Getting Organized, One Neurosis at a Time

Only 0.000000000000001 percent of the world’s population could legitimately claim that they are organized: my aunt Eusebia and I.

Since she passed away more than 25 years ago, it is now my sole responsibility to teach the world how to be organized. To be organized you have to be awake (dreams are always very messy), you have to have paper and pencil or you need to download one of the 5,576,444,290 apps that claim to help with organization, time management, priorities, schedule, goals, objectives, and bad breadth, all essential for success at work.

If you are like most people, you are going to spend 2,789 hours choosing the right time-saving app from the app store.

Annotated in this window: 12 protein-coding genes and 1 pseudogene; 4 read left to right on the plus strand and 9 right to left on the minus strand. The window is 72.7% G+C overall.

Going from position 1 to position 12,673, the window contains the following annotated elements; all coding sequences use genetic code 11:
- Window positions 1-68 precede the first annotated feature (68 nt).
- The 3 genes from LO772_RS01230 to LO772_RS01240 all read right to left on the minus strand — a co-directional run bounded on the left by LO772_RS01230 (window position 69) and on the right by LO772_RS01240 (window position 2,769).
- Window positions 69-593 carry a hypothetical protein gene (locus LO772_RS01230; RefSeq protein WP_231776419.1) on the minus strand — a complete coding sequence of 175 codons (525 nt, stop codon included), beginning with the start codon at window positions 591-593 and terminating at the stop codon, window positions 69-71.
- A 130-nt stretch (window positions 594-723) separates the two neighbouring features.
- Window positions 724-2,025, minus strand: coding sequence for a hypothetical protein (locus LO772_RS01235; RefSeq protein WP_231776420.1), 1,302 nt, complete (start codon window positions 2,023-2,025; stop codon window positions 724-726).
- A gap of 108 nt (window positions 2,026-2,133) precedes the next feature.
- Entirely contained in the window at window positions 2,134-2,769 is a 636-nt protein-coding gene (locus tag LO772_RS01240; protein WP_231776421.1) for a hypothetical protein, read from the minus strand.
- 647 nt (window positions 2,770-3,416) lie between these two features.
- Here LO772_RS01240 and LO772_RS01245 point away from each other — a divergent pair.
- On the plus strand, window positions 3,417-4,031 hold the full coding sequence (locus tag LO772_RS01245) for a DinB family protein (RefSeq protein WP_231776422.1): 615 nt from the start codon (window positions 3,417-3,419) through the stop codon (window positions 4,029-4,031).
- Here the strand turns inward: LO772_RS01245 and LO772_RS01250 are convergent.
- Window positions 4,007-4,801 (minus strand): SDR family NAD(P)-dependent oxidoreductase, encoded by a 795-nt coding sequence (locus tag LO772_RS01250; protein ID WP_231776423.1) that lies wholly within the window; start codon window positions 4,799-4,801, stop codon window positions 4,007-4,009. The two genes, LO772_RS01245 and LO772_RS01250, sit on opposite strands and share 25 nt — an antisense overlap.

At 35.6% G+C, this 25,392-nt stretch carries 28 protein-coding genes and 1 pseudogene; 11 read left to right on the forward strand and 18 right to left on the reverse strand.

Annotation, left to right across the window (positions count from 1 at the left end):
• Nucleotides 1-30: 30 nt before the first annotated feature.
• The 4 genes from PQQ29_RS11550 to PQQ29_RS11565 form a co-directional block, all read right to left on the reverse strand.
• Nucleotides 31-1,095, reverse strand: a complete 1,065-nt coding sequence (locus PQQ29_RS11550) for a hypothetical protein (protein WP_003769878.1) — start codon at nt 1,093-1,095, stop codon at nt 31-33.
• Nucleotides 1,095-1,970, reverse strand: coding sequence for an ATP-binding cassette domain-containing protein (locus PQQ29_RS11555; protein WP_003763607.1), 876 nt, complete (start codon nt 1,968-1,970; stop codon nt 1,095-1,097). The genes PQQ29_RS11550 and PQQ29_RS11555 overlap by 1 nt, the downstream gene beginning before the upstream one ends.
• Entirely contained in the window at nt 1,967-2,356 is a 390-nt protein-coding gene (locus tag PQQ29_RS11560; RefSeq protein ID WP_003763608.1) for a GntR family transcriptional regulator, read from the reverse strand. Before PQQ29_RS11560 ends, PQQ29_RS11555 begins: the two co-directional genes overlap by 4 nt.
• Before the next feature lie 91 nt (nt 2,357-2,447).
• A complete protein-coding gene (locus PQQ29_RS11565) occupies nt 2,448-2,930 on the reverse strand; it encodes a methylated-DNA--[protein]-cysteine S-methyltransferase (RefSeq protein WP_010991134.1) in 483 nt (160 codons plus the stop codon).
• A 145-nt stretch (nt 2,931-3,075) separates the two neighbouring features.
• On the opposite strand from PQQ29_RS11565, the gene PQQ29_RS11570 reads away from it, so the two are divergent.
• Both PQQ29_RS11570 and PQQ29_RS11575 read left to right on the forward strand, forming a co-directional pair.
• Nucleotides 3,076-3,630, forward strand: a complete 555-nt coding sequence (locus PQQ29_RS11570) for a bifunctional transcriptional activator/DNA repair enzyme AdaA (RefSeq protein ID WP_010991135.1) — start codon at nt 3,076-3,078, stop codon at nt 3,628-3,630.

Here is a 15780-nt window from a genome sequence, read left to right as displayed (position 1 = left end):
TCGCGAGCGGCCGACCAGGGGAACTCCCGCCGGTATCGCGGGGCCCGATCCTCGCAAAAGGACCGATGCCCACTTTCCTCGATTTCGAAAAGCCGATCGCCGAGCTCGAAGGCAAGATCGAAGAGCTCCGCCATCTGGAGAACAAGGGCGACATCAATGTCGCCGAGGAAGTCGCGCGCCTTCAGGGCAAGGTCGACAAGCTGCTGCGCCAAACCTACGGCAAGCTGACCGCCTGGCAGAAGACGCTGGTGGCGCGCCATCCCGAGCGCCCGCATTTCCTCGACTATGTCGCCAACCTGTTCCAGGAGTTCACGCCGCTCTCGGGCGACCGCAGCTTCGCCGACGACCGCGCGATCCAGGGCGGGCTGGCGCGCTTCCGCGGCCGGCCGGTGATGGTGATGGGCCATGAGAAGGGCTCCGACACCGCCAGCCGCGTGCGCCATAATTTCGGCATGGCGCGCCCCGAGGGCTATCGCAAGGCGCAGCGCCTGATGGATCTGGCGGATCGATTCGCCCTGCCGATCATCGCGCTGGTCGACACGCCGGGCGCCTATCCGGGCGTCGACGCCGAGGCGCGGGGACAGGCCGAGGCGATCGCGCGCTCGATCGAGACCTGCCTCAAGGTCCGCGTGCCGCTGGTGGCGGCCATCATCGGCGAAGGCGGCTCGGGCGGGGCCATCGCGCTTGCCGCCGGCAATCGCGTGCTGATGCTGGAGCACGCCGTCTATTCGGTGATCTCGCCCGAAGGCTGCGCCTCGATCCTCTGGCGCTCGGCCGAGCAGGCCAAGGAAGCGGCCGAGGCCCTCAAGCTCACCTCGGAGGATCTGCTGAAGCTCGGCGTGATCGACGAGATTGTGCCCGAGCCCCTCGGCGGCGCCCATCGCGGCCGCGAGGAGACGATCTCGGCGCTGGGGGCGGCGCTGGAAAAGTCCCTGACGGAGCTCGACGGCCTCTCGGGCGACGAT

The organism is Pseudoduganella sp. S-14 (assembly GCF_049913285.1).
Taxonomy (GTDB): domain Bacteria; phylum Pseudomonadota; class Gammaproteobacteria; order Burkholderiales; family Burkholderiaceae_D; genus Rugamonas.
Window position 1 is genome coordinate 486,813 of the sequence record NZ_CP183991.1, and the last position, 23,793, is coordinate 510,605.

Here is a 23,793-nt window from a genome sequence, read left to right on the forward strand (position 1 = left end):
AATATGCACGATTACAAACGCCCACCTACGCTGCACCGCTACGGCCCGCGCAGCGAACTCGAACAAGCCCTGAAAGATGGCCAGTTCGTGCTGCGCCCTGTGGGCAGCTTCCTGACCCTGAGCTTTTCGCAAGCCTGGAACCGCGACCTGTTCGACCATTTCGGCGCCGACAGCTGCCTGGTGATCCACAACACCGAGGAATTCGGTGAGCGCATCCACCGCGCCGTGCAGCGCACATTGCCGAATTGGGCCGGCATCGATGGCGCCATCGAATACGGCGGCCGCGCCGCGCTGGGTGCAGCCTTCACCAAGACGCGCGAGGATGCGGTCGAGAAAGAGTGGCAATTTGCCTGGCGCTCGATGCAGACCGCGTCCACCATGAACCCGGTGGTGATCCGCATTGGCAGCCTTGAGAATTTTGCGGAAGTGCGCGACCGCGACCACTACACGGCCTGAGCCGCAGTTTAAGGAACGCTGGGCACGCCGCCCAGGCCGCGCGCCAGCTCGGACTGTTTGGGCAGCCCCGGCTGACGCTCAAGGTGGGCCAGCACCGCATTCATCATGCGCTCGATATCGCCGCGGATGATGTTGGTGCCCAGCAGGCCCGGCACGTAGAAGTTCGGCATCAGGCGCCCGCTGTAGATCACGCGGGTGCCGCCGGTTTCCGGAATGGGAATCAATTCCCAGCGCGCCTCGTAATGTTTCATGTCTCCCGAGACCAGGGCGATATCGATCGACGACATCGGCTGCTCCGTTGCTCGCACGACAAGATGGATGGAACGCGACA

After you download it, you are going to use it for about three minutes until you get an email from your brother telling you that you must watch the latest TED talk on productivity. As you are about to click on the link, you are distracted by various pop-ups with offers to purchase cruise tickets, houses on foreclosure, and antiques from Estonia. By the time you are ready to watch the video on productivity you realize it’s time to go home.

After dinner you get your iPad and finally have time to watch the talk on productivity. The speaker recommends that you download a goal setting app. Because you are a discerning customer, you are not going to download just the first app that appears on your screen, so you are going to spend 592 hours comparing features, at which point you forget what you were looking for and settle for the latest version of angry birds.

Isaac Prilleltensky, a community psychologist, is dean of the school of Education and Human Development at the University of Miami. See his blog at Reprinted in part from from the Miami Herald.